Local History

Yankeetown Pond bought for a dollar! (Part 2)

Yankeetown Pond bought for a dollar! (Part 2)

Rumors proliferate in Woodstock like botulism in an ancient can of tuna fish. So until it failed to go away, I paid little mind to the one in the headline. A single visit to the town offices, however, and the gossip was at least partially substantiated. Someone named Erin Moran had indeed purchased 24 acres of land under and around one of Woodstock’s less advertised treasures (which occupies approximately 125 acres) for a dollar. Part 2 of 2.

Yankeetown Pond bought for a dollar! (Part 1)

Yankeetown Pond bought for a dollar! (Part 1)

Rumors proliferate in Woodstock like botulism in an ancient can of tuna fish. So until it failed to go away, I paid little mind to the one in the headline. A single visit to the town offices, however, and the gossip was at least partially substantiated. Someone named Erin Moran had indeed purchased 24 acres of land under and around one of Woodstock’s less advertised treasures (which occupies approximately 125 acres) for a dollar.

New signage marks historic New Paltz burial ground

New signage marks historic New Paltz burial ground

Once a separate hamlet lying between Ohioville and the Village of New Paltz, the Thruway Exit 18 gateway area now known as Putt Corners was originally spelled Put Corners. The name was conferred by 19th-century settler Napoleon Purdy, after his previous home of Putnam County. Purdy built a hotel at the crossroads around 1858, which was “a center of entertainment, lavish parties and dance lessons.”

Weber lectures at WAAM on Woodstock Art Colony 1900-1930

Weber lectures at WAAM on Woodstock Art Colony 1900-1930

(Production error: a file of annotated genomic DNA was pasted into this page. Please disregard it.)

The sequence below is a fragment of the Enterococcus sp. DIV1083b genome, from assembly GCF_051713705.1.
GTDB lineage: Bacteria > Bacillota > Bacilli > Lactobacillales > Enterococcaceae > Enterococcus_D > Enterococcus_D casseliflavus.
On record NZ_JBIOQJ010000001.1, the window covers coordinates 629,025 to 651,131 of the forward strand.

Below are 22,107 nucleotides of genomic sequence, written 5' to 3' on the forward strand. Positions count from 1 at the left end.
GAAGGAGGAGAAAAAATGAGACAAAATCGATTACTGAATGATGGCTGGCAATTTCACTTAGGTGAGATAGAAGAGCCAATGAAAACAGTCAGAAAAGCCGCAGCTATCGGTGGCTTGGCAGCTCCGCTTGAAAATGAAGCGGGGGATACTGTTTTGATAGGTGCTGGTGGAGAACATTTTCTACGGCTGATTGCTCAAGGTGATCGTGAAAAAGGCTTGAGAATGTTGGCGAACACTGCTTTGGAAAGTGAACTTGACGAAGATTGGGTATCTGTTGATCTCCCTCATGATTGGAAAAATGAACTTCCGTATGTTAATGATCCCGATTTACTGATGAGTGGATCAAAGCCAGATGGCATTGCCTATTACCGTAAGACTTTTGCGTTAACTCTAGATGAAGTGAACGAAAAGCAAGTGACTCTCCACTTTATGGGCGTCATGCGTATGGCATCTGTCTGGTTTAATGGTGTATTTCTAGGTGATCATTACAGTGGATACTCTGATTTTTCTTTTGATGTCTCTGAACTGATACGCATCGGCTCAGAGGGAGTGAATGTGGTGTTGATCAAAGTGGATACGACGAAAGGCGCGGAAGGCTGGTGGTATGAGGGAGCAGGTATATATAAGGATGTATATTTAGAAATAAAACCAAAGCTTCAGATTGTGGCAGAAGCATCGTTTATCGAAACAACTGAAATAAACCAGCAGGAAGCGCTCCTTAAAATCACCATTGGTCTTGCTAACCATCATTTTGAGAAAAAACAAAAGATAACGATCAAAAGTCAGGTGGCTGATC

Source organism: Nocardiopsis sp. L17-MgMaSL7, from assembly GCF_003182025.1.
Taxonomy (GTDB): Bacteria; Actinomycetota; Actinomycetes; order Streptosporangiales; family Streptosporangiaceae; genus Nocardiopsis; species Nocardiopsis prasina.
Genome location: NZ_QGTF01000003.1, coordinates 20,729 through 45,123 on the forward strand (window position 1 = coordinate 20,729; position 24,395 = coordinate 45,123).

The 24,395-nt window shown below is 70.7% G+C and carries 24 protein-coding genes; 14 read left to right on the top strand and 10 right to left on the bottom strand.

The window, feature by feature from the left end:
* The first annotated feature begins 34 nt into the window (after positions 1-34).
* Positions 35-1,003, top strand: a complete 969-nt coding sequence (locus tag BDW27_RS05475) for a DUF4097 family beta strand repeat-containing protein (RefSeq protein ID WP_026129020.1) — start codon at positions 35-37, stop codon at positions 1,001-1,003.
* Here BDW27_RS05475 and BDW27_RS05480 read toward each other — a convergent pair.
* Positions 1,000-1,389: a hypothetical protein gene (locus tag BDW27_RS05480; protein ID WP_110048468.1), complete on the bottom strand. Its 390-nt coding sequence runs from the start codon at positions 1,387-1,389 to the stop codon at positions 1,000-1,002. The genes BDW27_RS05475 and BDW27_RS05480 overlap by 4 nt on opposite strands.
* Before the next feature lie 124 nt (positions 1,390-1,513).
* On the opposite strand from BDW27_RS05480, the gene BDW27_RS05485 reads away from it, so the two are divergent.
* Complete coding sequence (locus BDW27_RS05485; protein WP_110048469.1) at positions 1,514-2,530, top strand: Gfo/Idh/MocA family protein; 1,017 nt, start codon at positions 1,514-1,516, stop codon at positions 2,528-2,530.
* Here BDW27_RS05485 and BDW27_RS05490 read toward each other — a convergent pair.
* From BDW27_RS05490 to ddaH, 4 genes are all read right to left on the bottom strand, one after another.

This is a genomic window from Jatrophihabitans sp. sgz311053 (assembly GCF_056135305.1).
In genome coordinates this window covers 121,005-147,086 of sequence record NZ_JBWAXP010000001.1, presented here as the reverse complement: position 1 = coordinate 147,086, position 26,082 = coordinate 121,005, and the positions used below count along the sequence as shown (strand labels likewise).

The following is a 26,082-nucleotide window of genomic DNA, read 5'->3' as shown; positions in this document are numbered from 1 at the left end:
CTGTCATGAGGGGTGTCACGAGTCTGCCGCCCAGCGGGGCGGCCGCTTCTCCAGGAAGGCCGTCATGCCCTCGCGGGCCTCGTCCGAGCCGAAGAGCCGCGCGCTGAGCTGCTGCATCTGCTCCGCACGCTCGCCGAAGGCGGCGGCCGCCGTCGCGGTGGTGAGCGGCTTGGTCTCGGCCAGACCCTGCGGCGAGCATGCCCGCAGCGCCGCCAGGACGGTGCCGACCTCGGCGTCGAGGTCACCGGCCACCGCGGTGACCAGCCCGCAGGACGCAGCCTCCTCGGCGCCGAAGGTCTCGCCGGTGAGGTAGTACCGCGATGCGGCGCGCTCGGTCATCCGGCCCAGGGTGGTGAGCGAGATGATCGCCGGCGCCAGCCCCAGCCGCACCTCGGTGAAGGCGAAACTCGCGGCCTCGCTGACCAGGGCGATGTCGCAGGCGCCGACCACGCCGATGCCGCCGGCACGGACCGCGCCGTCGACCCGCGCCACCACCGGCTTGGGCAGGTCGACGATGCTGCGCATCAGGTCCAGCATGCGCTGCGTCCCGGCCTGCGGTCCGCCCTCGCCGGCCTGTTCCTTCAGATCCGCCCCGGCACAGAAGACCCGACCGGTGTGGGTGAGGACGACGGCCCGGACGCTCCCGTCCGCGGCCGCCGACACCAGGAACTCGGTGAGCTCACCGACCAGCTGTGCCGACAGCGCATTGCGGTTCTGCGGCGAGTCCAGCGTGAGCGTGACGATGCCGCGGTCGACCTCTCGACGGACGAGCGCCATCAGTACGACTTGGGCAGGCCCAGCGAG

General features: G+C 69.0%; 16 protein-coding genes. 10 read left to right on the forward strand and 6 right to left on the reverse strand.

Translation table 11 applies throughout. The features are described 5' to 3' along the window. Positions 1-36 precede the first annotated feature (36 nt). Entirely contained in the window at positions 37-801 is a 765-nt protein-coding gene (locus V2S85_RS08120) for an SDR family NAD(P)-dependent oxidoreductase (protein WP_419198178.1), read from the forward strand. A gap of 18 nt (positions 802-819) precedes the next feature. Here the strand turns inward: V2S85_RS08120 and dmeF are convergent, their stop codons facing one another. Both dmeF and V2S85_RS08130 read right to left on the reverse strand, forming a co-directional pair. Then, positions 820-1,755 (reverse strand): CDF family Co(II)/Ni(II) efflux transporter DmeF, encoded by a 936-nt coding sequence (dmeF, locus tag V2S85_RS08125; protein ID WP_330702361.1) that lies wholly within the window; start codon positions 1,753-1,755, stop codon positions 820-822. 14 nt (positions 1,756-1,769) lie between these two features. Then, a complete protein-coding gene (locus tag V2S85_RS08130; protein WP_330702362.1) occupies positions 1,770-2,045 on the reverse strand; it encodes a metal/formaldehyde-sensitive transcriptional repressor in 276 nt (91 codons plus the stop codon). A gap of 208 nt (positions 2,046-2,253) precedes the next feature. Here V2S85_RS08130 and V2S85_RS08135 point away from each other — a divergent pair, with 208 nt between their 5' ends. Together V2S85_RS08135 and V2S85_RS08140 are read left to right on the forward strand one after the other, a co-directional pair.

Bruce Weber’s Woodstock Art Colony: The Nascent Years 1900-1930 four part lecture series, which will run the first Saturday of each month into September, seeks to demonstrate not only the importance of art in Woodstock’s history, but also the town’s effect on American and world art, via a close look at the scene and the many personable characters who came together here a century ago.

The finds of “Flat Water”

The finds of “Flat Water”

Saturday, June 2: Wallkill Valley Land Trust’s popular Historic House Tour explores the architectural gems of mysterious Plattekill. 
Fun fact: The name “Plattekill” was derived from the calm stream – platte kill or “flat water” in Dutch – running through it. 

Historic house tour highlights Plattekill and its hamlets

Historic house tour highlights Plattekill and its hamlets

Saturday, June 2: Tour-goers will visit simple farmsteads and houses from the Federal period, three-bay side-hall and five-bay center-hall structures. Seven of the town’s most interesting and unusual vernacular structures in a range of period styles dating to the 19th and 20th centuries will be featured, with the Greek Revival aesthetic and the diversity of its expression in the region a recurring theme.

Empire State Railway Museum is polished up

Empire State Railway Museum is polished up

The Empire State Railway Museum, the former Phoenicia train station, has undergone a major sprucing up and reorganization as it prepares to serve as the terminus for the Rail Explorers rail bikes, which were chosen by Ulster County to take over the Phoenicia run of Catskill Mountain Railroad.The museum reopens Memorial Day weekend, as Rail Explorers launch their local operation, offering rail bike tours from Phoenicia to Mount Pleasant and back.